Appendix D - Note of stakeholder workshop on Highlands and Islands governance arrangements


As part of the Scottish Government’s consultation on developing an aviation strategy officials held a series of virtual meetings with aviation stakeholders to discuss the key themes set out in our discussion document: aviation’s transition to net-zero, Scotland’s international connectivity, Scotland’s domestic connectivity and air freight.

This note summarises the main points from the stakeholder workshop on Scotland's Highlands and Islands governance arrangements, held on the 10th of December 2021, where participants discussed relevant questions from the consultation document. A summary of the discussion is provided below.

The feedback from all of the stakeholder workshops, together with the responses to the Scottish Government’s online consultation, will inform the development of the Scottish Government’s aviation strategy, which is expected to be published in 2022.


The following individuals and organisations participated in the workshop:

  • Orkney Island Council
  • Shetland Island Council
  • Argyll and Bute Council
  • Highlands and Islands Airports Limited (HIAL)


The discussion document explains what the Scottish Government aims to achieve for domestic connectivity, based on existing strategies and commitments:

“Between Scotland and other parts of the UK, and within Scotland, to have low/zero emission air services that meet the needs of communities and help deliver sustainable economic growth.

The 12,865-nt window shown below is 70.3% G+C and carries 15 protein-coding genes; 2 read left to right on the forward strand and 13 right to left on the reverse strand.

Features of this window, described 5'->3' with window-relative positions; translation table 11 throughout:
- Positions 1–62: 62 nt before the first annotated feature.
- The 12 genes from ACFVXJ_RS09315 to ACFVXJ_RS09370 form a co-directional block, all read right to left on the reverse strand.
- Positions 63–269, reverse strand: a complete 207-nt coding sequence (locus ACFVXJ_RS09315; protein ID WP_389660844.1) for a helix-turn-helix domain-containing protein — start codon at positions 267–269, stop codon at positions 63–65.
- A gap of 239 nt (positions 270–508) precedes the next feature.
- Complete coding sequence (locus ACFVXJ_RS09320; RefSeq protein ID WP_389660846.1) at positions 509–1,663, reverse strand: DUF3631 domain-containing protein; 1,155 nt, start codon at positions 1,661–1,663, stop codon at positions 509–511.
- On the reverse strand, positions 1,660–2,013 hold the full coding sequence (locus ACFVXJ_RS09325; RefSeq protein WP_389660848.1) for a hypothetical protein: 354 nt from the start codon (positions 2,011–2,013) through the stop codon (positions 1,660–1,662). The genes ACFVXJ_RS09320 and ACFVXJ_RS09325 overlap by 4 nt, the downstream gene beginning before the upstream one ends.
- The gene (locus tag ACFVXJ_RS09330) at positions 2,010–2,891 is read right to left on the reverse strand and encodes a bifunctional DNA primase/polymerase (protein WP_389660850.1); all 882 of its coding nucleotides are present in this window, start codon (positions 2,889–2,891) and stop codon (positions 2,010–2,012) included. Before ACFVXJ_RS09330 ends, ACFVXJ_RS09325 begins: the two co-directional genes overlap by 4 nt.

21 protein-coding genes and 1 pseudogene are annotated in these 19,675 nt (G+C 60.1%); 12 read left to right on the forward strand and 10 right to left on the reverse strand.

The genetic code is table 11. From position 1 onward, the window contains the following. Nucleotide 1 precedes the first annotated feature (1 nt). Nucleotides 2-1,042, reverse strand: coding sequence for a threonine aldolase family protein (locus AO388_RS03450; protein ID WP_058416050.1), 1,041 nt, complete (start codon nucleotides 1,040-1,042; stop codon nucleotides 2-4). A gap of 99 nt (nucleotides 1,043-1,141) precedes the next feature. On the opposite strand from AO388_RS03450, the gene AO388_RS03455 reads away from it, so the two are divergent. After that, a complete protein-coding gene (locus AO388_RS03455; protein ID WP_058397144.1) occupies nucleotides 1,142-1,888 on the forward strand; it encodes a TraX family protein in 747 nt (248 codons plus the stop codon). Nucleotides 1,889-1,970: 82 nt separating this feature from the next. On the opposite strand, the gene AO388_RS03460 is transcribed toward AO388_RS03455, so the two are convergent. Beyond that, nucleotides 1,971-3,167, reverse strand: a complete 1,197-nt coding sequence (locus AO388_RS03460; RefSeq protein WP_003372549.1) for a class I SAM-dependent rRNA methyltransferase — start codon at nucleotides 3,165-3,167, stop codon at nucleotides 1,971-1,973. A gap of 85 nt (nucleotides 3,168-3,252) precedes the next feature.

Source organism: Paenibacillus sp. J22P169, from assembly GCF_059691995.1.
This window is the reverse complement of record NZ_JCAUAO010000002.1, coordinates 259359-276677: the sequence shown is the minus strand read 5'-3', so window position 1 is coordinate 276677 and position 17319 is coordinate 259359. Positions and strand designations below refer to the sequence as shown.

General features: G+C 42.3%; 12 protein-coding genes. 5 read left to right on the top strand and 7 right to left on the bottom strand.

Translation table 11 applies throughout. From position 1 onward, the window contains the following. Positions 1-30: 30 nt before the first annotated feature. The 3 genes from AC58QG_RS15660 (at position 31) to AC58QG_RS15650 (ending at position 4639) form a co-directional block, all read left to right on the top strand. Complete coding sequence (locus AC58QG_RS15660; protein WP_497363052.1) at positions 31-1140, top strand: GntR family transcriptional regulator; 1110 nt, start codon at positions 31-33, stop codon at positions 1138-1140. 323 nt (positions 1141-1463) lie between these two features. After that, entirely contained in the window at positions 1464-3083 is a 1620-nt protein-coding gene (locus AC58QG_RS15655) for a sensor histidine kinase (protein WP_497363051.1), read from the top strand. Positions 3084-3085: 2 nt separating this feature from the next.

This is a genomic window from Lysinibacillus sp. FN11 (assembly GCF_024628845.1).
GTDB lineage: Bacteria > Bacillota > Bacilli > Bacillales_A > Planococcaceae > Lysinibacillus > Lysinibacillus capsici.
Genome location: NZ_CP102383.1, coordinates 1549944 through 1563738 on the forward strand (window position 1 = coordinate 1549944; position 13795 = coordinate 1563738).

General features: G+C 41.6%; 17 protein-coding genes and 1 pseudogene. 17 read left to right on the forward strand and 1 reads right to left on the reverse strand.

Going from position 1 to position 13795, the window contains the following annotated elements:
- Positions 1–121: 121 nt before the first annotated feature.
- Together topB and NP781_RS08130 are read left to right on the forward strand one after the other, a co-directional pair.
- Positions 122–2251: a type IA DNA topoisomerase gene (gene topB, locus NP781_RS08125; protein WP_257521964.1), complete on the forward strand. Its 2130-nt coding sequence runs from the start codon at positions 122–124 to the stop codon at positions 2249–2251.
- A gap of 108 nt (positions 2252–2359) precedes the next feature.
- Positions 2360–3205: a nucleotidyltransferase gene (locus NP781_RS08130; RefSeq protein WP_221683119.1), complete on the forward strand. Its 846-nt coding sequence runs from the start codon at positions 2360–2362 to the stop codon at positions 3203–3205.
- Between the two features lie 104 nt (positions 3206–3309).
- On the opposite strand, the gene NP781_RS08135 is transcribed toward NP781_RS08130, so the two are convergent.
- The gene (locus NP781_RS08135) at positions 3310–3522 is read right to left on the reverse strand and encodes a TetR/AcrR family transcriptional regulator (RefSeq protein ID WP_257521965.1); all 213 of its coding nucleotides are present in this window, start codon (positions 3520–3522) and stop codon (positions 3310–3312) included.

This includes decarbonising scheduled passenger flights within Scotland by 2040 and having air services in the Highlands and Islands which provide good value for passengers and the tax payer”.

This particular workshop considered the specific issue of airport services for scheduled passenger air services in the Highlands and Islands, which are currently provided by HIAL, Shetland Islands Council, Orkney Islands Council and Argyll & Bute Council.

The consultation document notes that the “current model provides each body with direct control over the facilities they manage, however, having four different airport operators in the region means that it is more difficult to achieve economies of scale, for example, through bulk buying of equipment”.

Further information is available in the consultation document.


Stakeholder views

  • Council officers highlighted various advantages of the current airport model, primarily that local authority operation of airports provides a high level of democratic accountability and an ability to respond quickly to local issues and concerns. Airport infrastructure is also a critical part of island sustainability, which can be built into wider community planning.
  • HIAL’s close working relationship with Transport Scotland was emphasised; it allows HIAL to react quickly to challenges within its network and to deliver Transport Scotland’s objectives. In contrast, councils do not have a close relationship with Transport Scotland and are not therefore able to exert the same strategic influence.
  • Councils face various other challenges with the existing set up, particularly around funding. Aviation is a specialist and disproportionately resource intensive area as seen, for example, in the regulation by and relationships with the Civil Aviation Authority (CAA). Local authority officers are also having to deal with ferries, bus, roads, etc.
  • Population trends on some islands can make it difficult to recruit and maintain appropriate airport staff. Decoupling pay scales from standard ‘civil service’ scales may help to create a wider pool of people by more accurately reflecting the market for these types of jobs.
  • Specific infrastructure challenges were also noted, for example, that the length of some runways restricts the type of aircraft that they can accommodate.